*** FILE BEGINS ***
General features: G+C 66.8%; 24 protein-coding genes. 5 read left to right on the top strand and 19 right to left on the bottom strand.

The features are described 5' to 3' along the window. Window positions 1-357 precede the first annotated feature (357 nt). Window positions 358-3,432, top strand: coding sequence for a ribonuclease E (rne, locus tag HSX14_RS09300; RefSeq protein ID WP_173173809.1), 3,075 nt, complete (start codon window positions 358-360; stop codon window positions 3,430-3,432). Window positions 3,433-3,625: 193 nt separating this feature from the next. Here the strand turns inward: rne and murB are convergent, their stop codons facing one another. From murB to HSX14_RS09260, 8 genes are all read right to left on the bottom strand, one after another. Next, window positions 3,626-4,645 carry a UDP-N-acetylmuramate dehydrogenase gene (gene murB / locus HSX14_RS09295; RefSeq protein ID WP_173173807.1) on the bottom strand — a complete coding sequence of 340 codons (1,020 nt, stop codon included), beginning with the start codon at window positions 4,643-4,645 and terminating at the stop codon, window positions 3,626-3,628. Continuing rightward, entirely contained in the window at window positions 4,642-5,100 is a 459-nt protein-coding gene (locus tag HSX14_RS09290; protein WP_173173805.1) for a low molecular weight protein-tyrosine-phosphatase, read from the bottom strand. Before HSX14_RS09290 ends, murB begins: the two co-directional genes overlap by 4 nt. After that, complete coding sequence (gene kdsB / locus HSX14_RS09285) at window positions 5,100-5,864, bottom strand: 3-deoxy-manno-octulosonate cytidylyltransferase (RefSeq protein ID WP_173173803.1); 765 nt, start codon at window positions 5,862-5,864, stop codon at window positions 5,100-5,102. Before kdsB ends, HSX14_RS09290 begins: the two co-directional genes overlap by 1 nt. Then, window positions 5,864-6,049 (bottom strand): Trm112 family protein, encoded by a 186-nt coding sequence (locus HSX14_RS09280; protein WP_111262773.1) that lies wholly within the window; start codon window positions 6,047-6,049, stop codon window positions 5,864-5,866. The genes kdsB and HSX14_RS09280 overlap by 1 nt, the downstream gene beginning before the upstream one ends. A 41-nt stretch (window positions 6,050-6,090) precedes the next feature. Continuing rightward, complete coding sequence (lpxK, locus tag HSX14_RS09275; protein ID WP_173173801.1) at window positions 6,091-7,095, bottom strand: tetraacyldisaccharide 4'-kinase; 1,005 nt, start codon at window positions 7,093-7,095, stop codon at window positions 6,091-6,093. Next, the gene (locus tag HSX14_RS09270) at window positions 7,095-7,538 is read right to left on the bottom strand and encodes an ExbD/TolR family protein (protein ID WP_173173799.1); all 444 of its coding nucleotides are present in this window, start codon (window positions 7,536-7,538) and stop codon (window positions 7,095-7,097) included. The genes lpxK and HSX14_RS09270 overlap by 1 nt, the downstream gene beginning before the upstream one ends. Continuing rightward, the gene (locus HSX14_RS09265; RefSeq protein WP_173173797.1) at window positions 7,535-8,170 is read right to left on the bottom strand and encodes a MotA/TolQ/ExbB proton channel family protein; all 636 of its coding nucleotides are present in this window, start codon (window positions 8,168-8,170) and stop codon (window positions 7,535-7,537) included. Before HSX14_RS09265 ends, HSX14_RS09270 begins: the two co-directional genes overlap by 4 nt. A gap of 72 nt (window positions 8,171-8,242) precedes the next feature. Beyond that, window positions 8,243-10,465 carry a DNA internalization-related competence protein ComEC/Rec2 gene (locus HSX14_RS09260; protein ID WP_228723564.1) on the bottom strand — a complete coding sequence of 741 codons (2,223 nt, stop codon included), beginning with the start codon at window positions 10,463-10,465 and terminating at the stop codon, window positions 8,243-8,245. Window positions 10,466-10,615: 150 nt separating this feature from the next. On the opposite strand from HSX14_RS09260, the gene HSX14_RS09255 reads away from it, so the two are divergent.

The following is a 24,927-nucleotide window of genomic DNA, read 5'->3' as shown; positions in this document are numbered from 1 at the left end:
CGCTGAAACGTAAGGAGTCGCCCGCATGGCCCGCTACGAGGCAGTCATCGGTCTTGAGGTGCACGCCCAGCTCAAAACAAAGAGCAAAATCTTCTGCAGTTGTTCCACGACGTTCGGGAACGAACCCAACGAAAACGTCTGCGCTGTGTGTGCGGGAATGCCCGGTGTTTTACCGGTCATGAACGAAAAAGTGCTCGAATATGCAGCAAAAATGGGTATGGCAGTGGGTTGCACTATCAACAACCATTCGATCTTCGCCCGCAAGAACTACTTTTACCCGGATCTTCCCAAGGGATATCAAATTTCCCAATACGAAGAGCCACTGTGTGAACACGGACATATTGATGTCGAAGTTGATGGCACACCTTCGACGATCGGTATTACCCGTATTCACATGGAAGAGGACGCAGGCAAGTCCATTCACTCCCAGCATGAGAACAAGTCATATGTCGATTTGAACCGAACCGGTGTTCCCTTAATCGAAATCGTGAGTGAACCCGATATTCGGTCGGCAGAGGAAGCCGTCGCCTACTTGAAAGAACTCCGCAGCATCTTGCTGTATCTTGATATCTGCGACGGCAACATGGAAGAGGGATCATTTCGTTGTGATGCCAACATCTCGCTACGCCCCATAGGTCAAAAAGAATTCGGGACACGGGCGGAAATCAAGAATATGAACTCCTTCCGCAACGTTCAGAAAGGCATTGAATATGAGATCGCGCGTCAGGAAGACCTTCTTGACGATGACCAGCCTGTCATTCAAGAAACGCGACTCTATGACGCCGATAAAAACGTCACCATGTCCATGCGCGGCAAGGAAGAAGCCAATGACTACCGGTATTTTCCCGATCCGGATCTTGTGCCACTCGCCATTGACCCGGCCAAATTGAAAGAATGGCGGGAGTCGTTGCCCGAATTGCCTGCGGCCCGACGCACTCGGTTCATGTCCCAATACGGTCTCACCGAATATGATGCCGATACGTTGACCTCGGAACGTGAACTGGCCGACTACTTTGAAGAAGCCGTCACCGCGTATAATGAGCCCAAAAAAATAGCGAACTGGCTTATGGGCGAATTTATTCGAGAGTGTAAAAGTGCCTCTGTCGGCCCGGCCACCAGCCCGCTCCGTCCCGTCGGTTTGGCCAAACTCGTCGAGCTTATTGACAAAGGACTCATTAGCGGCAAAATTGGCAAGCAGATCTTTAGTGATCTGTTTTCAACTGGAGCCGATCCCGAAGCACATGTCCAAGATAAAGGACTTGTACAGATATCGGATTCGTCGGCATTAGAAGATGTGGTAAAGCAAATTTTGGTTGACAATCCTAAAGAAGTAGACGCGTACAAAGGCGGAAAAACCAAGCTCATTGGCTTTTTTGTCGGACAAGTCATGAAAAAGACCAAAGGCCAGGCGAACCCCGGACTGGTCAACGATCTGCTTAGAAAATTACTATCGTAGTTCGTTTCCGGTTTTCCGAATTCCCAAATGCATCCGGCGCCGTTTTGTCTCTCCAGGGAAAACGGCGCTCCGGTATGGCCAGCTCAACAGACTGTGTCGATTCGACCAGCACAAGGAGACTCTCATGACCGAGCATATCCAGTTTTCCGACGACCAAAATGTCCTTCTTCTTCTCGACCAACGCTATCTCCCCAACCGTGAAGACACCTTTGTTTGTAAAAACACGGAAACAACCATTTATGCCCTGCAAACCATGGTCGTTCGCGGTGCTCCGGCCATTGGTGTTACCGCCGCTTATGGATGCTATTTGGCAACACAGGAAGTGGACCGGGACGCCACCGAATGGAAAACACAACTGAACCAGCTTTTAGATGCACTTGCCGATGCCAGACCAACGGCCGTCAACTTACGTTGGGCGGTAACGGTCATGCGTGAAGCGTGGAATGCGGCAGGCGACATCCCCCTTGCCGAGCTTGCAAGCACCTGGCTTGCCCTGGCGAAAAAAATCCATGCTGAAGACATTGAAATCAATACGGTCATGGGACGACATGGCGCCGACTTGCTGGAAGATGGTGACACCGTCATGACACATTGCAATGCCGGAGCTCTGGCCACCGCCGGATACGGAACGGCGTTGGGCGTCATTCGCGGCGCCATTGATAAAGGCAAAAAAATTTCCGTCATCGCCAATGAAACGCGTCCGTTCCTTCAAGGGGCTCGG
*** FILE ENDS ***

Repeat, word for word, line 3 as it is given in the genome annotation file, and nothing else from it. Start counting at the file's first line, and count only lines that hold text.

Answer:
The following is a 24,927-nucleotide window of genomic DNA, read 5'->3' as shown; positions in this document are numbered from 1 at the left end: